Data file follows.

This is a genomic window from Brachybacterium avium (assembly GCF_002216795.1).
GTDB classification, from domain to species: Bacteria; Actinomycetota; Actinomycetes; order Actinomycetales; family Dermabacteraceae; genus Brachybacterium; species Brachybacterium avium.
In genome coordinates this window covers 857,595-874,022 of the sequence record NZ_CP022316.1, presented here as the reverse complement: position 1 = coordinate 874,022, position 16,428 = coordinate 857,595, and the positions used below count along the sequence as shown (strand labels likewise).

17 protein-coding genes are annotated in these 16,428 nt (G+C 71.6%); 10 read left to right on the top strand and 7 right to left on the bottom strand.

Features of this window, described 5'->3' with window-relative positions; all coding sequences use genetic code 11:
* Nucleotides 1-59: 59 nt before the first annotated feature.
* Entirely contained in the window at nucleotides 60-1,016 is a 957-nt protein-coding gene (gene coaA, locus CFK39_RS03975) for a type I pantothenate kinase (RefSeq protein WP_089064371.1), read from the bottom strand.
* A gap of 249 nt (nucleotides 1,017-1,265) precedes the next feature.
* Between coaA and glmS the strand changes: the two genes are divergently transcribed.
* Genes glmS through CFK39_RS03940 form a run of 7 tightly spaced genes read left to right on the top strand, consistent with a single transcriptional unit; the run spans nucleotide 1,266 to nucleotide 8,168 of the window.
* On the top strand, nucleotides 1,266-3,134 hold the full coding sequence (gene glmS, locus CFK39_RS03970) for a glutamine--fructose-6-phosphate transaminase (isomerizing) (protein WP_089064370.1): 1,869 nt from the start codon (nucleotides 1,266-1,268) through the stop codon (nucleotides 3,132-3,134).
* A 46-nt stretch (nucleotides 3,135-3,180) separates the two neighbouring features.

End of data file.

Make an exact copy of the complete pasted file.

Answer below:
This is a genomic window from Brachybacterium avium (assembly GCF_002216795.1).
GTDB classification, from domain to species: Bacteria; Actinomycetota; Actinomycetes; order Actinomycetales; family Dermabacteraceae; genus Brachybacterium; species Brachybacterium avium.
In genome coordinates this window covers 857,595-874,022 of the sequence record NZ_CP022316.1, presented here as the reverse complement: position 1 = coordinate 874,022, position 16,428 = coordinate 857,595, and the positions used below count along the sequence as shown (strand labels likewise).

17 protein-coding genes are annotated in these 16,428 nt (G+C 71.6%); 10 read left to right on the top strand and 7 right to left on the bottom strand.

Features of this window, described 5'->3' with window-relative positions; all coding sequences use genetic code 11:
* Nucleotides 1-59: 59 nt before the first annotated feature.
* Entirely contained in the window at nucleotides 60-1,016 is a 957-nt protein-coding gene (gene coaA, locus CFK39_RS03975) for a type I pantothenate kinase (RefSeq protein WP_089064371.1), read from the bottom strand.
* A gap of 249 nt (nucleotides 1,017-1,265) precedes the next feature.
* Between coaA and glmS the strand changes: the two genes are divergently transcribed.
* Genes glmS through CFK39_RS03940 form a run of 7 tightly spaced genes read left to right on the top strand, consistent with a single transcriptional unit; the run spans nucleotide 1,266 to nucleotide 8,168 of the window.
* On the top strand, nucleotides 1,266-3,134 hold the full coding sequence (gene glmS, locus CFK39_RS03970) for a glutamine--fructose-6-phosphate transaminase (isomerizing) (protein WP_089064370.1): 1,869 nt from the start codon (nucleotides 1,266-1,268) through the stop codon (nucleotides 3,132-3,134).
* A 46-nt stretch (nucleotides 3,135-3,180) separates the two neighbouring features.